Looked at this story again and this time, the situation hit me in more of a "big picture" kind of way. Given their inherent violence, irrationality, and true lack of civil institutions outside of an ossified religion, it was inevitable that the Arab nations/people would destroy themselves with the tools of modern technology. Only a quirk of geology caused us to give them money (really, tribute) which enabled them to survive the last 70 years or so. But that money supply has reached the limits of its effectiveness, and is going to be drying up from here on out. (Thank you, Texas!)

So where do they go from here? They spent the fat years of their societies screaming about religion and getting more and more radical - so where do they go when things get really bad, and the starvation starts?
What do we expect them to do? As Goldfinger famously said, I don't expect them to do anything at all. I expect them to die - their nations, their culture, and their people. And what we're seeing right now is what the Dying looks like.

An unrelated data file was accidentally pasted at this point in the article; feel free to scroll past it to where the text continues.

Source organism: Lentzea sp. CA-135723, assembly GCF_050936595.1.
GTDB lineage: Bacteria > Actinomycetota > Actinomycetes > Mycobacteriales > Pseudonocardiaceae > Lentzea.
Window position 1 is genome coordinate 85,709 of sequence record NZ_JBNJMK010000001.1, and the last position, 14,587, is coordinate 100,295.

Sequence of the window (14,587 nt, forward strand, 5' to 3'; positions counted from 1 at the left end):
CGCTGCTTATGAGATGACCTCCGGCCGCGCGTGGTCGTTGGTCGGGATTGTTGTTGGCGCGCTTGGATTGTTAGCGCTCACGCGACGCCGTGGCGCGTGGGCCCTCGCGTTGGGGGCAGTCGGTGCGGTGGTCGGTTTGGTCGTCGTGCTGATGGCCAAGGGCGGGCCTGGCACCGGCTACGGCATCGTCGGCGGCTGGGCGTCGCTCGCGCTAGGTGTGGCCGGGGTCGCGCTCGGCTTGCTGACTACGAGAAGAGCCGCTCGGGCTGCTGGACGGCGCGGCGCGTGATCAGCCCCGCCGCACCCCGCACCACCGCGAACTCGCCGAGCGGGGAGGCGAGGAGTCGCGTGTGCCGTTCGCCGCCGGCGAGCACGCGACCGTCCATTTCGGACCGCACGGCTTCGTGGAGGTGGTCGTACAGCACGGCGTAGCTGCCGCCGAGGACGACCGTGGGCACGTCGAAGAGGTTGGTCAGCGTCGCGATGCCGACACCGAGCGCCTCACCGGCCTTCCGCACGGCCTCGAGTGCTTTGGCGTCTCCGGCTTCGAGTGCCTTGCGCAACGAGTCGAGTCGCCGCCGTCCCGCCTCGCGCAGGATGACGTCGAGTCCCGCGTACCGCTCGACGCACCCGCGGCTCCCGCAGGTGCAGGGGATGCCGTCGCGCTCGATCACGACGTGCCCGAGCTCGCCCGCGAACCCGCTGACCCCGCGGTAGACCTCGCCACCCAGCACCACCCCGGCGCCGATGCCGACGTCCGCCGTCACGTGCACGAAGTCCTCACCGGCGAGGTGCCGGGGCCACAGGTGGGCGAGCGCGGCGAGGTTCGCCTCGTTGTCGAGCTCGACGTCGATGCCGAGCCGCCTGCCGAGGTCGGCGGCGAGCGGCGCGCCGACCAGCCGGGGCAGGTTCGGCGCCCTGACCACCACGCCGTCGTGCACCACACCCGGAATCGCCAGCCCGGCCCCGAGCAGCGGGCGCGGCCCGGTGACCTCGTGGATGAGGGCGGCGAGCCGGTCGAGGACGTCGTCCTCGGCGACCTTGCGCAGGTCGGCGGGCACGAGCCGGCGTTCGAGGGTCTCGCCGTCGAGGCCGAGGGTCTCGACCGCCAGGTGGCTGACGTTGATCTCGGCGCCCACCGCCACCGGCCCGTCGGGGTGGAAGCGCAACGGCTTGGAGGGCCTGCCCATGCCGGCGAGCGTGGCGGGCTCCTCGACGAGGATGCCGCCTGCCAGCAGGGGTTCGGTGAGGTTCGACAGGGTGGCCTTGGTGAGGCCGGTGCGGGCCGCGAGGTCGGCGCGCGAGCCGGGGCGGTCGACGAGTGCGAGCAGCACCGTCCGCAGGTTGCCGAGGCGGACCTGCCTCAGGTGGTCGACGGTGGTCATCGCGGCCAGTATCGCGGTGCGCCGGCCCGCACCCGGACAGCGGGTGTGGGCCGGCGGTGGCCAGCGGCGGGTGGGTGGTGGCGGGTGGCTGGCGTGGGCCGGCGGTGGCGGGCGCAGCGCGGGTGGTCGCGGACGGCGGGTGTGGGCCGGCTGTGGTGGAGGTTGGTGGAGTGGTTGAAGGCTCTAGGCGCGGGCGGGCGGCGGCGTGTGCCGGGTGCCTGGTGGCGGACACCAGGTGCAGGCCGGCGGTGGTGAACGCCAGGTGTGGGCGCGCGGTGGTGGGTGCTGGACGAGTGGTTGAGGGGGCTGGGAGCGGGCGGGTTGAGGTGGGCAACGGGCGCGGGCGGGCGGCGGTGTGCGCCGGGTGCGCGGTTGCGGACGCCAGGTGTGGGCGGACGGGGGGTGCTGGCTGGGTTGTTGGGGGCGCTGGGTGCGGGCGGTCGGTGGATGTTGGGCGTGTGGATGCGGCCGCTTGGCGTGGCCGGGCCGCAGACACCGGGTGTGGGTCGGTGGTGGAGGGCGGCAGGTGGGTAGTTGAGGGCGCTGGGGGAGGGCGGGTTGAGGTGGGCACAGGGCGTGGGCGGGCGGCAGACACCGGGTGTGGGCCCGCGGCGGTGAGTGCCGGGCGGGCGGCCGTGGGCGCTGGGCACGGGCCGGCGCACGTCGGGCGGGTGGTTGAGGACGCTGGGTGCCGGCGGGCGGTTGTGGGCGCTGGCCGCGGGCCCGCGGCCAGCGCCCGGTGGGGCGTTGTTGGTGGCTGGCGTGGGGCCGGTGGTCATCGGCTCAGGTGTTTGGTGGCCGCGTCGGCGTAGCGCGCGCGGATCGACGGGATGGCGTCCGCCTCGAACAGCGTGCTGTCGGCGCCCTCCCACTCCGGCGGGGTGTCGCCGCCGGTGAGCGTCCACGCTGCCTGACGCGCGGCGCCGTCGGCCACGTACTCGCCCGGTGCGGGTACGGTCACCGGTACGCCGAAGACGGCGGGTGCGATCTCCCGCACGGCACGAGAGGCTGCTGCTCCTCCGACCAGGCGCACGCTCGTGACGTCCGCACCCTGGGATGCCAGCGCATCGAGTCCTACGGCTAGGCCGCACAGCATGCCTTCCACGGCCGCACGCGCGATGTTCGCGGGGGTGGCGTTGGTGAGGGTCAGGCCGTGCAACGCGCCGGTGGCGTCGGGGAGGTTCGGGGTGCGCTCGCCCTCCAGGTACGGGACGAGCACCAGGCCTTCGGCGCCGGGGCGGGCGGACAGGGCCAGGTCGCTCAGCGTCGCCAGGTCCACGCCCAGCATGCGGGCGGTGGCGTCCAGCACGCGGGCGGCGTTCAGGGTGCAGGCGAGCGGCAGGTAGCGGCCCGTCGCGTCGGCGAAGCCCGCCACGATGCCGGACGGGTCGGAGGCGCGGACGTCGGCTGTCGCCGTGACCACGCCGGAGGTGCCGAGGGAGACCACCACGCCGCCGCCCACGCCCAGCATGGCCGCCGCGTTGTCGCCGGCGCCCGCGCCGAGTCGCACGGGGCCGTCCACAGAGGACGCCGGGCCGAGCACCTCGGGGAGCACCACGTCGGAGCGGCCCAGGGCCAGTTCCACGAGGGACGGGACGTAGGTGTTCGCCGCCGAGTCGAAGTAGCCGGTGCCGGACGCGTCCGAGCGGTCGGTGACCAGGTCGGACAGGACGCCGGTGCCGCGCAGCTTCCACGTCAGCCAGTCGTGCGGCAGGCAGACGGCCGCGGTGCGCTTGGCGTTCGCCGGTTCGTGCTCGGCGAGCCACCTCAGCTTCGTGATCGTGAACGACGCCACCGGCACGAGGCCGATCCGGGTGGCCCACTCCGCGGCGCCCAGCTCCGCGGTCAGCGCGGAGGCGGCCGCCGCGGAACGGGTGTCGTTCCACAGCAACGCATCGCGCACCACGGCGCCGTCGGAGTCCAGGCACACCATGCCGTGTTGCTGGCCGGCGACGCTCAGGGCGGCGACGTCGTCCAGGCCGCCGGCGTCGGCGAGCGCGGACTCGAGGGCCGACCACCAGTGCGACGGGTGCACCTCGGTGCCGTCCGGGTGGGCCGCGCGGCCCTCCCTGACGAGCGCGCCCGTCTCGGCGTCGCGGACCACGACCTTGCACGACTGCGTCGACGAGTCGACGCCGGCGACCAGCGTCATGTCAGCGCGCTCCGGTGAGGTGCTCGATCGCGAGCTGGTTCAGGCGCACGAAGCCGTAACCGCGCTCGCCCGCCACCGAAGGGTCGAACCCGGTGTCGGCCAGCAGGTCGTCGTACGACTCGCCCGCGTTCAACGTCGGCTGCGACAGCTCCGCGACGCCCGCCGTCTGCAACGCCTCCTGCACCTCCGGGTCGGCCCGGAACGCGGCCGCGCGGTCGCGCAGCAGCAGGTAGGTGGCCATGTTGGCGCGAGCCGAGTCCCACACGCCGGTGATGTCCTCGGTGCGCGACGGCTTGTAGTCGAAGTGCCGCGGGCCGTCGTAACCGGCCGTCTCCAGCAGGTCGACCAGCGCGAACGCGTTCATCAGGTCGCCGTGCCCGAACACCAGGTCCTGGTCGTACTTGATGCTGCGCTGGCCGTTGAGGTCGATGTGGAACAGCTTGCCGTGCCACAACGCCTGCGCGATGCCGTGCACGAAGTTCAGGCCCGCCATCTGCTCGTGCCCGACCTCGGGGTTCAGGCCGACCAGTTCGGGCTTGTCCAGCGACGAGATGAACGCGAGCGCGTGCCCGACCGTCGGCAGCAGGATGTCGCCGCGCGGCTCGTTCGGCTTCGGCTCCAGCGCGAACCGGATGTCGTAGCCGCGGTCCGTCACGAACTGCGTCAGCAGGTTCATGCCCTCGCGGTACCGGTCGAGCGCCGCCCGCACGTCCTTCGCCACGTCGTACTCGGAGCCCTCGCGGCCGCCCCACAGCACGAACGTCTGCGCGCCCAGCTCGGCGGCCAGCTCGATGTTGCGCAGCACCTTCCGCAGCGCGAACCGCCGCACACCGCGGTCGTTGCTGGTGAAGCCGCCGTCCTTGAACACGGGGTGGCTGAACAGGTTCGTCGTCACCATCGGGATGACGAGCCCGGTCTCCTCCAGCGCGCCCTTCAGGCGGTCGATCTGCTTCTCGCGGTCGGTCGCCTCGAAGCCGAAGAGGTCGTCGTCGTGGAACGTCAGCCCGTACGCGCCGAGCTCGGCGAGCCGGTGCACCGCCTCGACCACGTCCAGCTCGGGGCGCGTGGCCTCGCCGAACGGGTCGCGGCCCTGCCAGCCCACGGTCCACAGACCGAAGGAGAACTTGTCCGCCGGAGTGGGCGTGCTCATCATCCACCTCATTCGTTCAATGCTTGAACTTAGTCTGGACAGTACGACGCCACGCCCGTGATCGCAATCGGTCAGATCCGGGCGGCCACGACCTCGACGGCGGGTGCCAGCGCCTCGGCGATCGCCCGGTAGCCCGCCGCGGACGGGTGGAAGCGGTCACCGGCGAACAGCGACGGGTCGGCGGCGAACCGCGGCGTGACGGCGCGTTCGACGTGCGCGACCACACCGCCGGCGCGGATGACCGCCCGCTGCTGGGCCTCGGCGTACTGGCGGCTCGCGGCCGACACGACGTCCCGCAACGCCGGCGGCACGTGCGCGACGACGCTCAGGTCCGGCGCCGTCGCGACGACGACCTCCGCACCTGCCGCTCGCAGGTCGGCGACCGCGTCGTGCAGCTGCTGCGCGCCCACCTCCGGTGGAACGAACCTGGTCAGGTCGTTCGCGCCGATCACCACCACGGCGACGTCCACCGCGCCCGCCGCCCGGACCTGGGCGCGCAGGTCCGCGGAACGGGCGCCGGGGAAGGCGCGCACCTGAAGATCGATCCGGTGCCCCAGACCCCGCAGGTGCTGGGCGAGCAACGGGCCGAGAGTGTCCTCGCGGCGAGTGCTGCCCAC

1 year ago
1 year ago Link To Comment
The food problem in Egypt is merely Our Western limitation in expectations. They may easily solve their hunger by making meals of their troublesome Coptic communities. Evidently they're already murdering them in significant numbers. It may very well occur to them that their Divinity would be displeased if they left all that perfectly good protein to rot. Christians of the Catholic church have been assured that it is no sin to consume the flesh of the dead in order to survive. If the Egyptians feel it is their Islamic duty to slay the infidel, don't be surprised if the absence of wheat to make bread is used as absolution for cannibalism, especially the preparation and consumption of those who refuse to accept conversion.